Two and half years later, and I still avoid looking at the intercom of shame. I whizz past on a sunny Saturday. Aside from stocking up (I still buy in caseloads, a kind of lockdown PTSD), I intend to knock back the entire range of Sauvignons made by sixth-generation winemaker-owner Thys Louw. Arguably the country’s most innovative Sauvignon Blanc winemaker, the 41-year-old first proved his mettle aged 18 years ago with a flinty Eight Rows Sauvignon Blanc, made from eight vineyard rows his father Tienie gave him as an experiment when he joined as fledgling winemaker. It was a success that would grow into an obsession: from Tienie’s 26ha to Thys’s 120ha, this is the family owned farm that produces the biggest volume of this most popular white varietal.

In addition to producing his entry-level Sauvignon, blended from 10 different blocks (and 2023 a particularly fine year), Thys makes Sauvignon Blanc in six distinct styles. He also makes a Sauvignon Rosé, a Sauvignon Sparkling – even a Noble Harvest made from Sauvignon – but I’m here to compare my everyday workhorse with the rest of the stable. There’s the predictably delicious Diemersdal Marlborough Sauvignon Blanc, made by New Zealand’s Ben Glover Family Vineyards with Marlborough grapes, but to the specifications of Thys … The revolutionary Diemersdal Winter Ferment, made from juice that Thys freezes at -20 degrees Celsius for five months before thawing and starting the ferment in July. A stark contrast to the Diemersdal Wild Horseshoe Sauvignon Blanc, and the Journal Sauvignon Blanc (the latter a 2022 Concours du Mondial trophy winner), both fermented in oak and giving much more layered notes, beautifully complex (but neither a top pick for me personally, being a less honest expression of terroir).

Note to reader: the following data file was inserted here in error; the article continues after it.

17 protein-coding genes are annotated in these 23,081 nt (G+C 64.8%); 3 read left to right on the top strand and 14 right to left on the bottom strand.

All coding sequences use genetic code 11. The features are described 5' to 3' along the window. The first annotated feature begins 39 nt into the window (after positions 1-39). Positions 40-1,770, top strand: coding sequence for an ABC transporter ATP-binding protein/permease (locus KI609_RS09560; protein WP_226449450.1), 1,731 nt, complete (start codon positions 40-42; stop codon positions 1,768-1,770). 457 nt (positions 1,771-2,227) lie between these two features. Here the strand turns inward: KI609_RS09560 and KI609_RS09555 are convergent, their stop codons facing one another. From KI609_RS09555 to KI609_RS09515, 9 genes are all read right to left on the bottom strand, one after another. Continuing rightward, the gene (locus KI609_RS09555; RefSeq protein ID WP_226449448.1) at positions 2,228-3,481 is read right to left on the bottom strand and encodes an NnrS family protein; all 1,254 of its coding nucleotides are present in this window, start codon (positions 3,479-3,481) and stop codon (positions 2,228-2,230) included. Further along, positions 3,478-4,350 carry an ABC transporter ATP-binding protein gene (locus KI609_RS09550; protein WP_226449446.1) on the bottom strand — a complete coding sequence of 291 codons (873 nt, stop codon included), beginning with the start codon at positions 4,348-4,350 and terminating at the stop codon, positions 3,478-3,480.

“They all have their place,” Thys answers when I ask if he has a favourite Sauvignon. (The impossibility of asking a parent!).  “For me the interesting part lies in producing a diversity of styles. I like the elegance and accessibility of the Marlborough-style, and the pure terroir expression of Eight Rows. But I also like working with oak – the first time I tasted the Didier Dagueneau Pouilly Fumé and Alphonse Mellot from Sancerre, it was life-changing, as is every visit to the Loire Valley. This year I have just started fermenting in glass, and it’s a terrific addition to the cellar.”

 In one way this tasting is a bit of a disaster. I survey the price list. The Diemersdal Sauvignon Blanc Reserve 2023, made from the highest vineyard block on Diemersdal farm, and totally the equal of the Diemersdal Marlborough, is only R45 more than my everyday Diemersdal workhorse. A deserved winner of the 2023 Concours du Mondial gold and Double Gold Veritas, it is out of this world delicious. Tropical notes of granadilla and gooseberry to delight the nose, and unbelievably it gets even better on the tongue, with citrus zest and lime layered into the tropical fruit. And at R130 a bottle… an absolute bargain, right?